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How to Survive a 25,000-Foot Freefall Without a Parachute

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Luke Aikins, a 42-year-old Hollywood stuntman who lives in Seattle, is part of the Red Bull Air Force athlete team and has been planning this stunt since 2014. Credit: Amusement Park PR

When Luke Aikins steps out of a Cessna Grand Caravan airplane on July 30, high above Simi Valley, California, he will fall 25,000 feet to the ground—without a parachute. He’ll be aiming for a 10,000-square-foot, high-tech net specifically designed to cushion Aikins’ 120 mph fall. If he survives, he’ll become the first person to land a skydive sans chute, shatter the record for the highest freefall descent, and set a new benchmark for what can be achieved when curiosity meets engineering ingenuity.

Aikins, a 42-year-old aerial luminary and Hollywood stuntman who lives in Seattle, is part of the Red Bull Air Force athlete team and has been planning the stunt since 2014. His attempt will be aired live on Fox in a special called Heaven SentOutside tracked him down between training sessions to find out how it will work and why a sane man would agree to plunge five miles to earth without a parachute.

When the co-creators of Heaven Sent, marketing guru Jimmy Smith and aerospace physiologist Chris Talley, first approached Aikins about landing a skydive without a parachute, the plan was to build an 800-foot-tall slide and have Aikins land near the top, then glide down to earth. Aikins said no thanks and laughed it off. Then, for two weeks, he kept waking up at night wondering whether it was possible. “If somebody said I had to do it, could I do it?” he recalls thinking. “Is there a way to figure out if it’s possible, and also test it a whole bunch to prove it’s safer than it sounds?”

Eventually Aikins decided he’d have the best chance of survival if he landed in a giant net. He called some engineer friends to get their thoughts on the physics required to cushion his fall: If you wanted to stop 200 pounds of person traveling 120 mph in just 200 vertical feet—roughly how long it takes a parachute to open at terminal velocity—what are the G forces required to do that? (One G is equivalent to the force of gravity at the earth’s surface.

“They did the math for me and said, ‘It’s actually pretty easy. If you do it over 200 feet, you only have 2.4 G’s, which is nothing,’” Aikins says. (By comparison, a fighter jet imposes up to nine G’s on a pilot as it accelerates vertically.) “So I was like, ‘Wow. Cool.’” He soon convinced the planning team to ditch the slide and start working on a net he calls the Fly Trap. After a vetting interview with Fox—where, he says, “I felt like I was being evaluated for sanity, which I could totally understand”—the stunt was on.

Measuring 100 feet on each side, the Fly Trap—basically a huge polyethylene rope net—will be suspended from a quartet of 200-foot-tall, 70-ton cranes at California’s Big Sky Ranch, a popular location for filming Westerns and other movies that require wilderness settings.

Aikins will take off in a Cessna piloted by Dave Kaiser, a longtime friend who has flown him during his training jumps. As the plane nears 25,000 feet in altitude, Aikins will don an oxygen mask. He will use oxygen during his freefall, too, before handing off his mask to his cousin, fellow Red Bull Air Force member Andy Farrington, around 15,000 feet. (Farrington and two other support staff will execute jumps alongside Aikin, with parachutes.)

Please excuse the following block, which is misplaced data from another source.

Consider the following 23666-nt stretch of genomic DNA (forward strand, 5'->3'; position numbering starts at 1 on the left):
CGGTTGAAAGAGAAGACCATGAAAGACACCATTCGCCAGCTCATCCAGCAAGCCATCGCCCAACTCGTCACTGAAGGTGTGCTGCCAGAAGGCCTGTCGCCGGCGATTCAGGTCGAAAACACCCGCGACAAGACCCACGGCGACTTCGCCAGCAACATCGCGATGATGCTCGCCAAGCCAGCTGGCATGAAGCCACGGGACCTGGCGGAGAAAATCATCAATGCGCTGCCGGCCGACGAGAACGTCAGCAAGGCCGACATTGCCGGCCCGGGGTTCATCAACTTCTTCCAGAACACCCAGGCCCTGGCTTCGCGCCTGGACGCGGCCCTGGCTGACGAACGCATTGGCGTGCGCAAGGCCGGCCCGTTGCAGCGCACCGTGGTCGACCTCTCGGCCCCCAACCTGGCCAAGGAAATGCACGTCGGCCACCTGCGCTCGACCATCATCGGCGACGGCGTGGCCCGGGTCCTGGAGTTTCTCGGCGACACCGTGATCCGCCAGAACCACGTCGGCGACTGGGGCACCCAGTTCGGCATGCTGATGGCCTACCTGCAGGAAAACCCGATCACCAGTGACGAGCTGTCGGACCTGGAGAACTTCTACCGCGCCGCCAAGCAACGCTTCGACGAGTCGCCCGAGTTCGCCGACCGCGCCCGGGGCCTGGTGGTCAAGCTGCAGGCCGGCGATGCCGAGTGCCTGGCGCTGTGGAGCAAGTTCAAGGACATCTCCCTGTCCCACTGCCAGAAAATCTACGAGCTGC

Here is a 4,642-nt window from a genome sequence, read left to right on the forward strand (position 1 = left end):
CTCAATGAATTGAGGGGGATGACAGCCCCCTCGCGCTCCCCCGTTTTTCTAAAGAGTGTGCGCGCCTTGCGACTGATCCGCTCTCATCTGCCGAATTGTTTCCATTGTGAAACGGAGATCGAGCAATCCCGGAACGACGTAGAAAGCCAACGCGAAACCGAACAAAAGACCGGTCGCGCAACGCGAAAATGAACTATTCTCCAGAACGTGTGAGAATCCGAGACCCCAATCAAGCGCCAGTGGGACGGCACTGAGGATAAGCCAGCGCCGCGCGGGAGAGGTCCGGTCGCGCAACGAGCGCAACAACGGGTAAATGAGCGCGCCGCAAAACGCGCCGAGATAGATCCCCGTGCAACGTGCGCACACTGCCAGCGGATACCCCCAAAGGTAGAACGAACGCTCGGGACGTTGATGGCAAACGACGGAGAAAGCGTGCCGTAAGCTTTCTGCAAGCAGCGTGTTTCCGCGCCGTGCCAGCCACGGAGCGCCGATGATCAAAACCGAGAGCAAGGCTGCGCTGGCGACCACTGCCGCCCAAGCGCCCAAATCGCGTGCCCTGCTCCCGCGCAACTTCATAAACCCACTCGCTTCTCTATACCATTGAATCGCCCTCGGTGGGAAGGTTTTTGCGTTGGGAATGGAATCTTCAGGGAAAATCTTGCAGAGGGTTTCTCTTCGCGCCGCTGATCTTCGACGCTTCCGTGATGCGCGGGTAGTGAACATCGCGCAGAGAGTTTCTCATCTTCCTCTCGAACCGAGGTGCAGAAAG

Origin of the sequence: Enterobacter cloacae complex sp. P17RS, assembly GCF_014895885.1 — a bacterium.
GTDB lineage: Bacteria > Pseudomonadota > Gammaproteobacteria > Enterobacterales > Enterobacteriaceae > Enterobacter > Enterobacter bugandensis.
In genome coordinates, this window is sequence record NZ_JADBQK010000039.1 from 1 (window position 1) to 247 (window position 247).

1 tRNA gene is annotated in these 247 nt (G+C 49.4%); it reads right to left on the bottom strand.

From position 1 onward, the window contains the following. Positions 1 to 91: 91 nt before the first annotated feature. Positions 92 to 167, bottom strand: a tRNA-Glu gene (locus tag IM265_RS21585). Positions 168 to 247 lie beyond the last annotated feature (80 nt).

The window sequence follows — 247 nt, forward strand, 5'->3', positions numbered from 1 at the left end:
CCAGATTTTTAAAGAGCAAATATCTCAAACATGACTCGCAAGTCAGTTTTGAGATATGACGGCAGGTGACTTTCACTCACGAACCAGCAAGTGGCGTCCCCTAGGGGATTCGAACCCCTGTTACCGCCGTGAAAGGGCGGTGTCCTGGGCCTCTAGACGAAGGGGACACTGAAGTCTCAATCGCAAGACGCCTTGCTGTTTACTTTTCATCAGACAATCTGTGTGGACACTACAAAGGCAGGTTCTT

To outline the Fly Trap’s perimeter, as well as a 28-foot-by-28-foot square near the center that Aikins calls the “sweet spot,” Aikins devised an intricate system of PAPI lights (short for Precision Approach Path Indicators), which are commonly used to guide planes on runway landings. The lights will point straight up and use a special lens to give off a red beam on one half and a white beam on the other half. If Aikins sees a red light, he’ll know he is outside the Fly Trap and must shift his trajectory toward the middle of the square. He will also wear headphones that emit a series of beeps—slowly if he is outside the square, faster if he is near the center—to help guide him toward the target.

When Aikins lands, he won’t feel any elasticity in the net itself. Each 1.875-inch square of the Dyneema rope can hold 826 pounds of force on its own, but the material doesn’t stretch. Instead, four compressed air cylinders stationed near the cranes and connected to the Fly Trap via rope and pulleys will cushion Aikins’ impact. The cylinders, a.k.a. air ratchets, are common in the Hollywood stunt world (Aikins has performed stunts in Iron Man 3, Godzilla, and Fast and Furious 7) and Aikins has tested them extensively, dropping a 200-pound dummy into the net from a helicopter dozens of times. He has also jumped into the net himself from 87 feet above it. “The landing was softer than if you stood on a trampoline and just fell onto your back,” he says.

Roughly one second before he hits the Fly Trap at 120 mph, Aikins will roll so that his back impacts first. The only variable out of his control is the wind. “Anything around 15 mph, we’re starting to get real worried,” he says. “Sixteen to 17 mph is probably our no-go level.”

He estimates he will have 30 friends and family watching from the ground, including his wife and four-year-old son. He says he’s nervous but confident. “I’m treating this like a giant science project,” he says. “I’m doing my eighth-grade science project, but on a massive scale.”

The show, sponsored by Stride Gum, is set to air live from 8 p.m. to 9 p.m. Eastern Time; the jump is scheduled for roughly 8:45.

 


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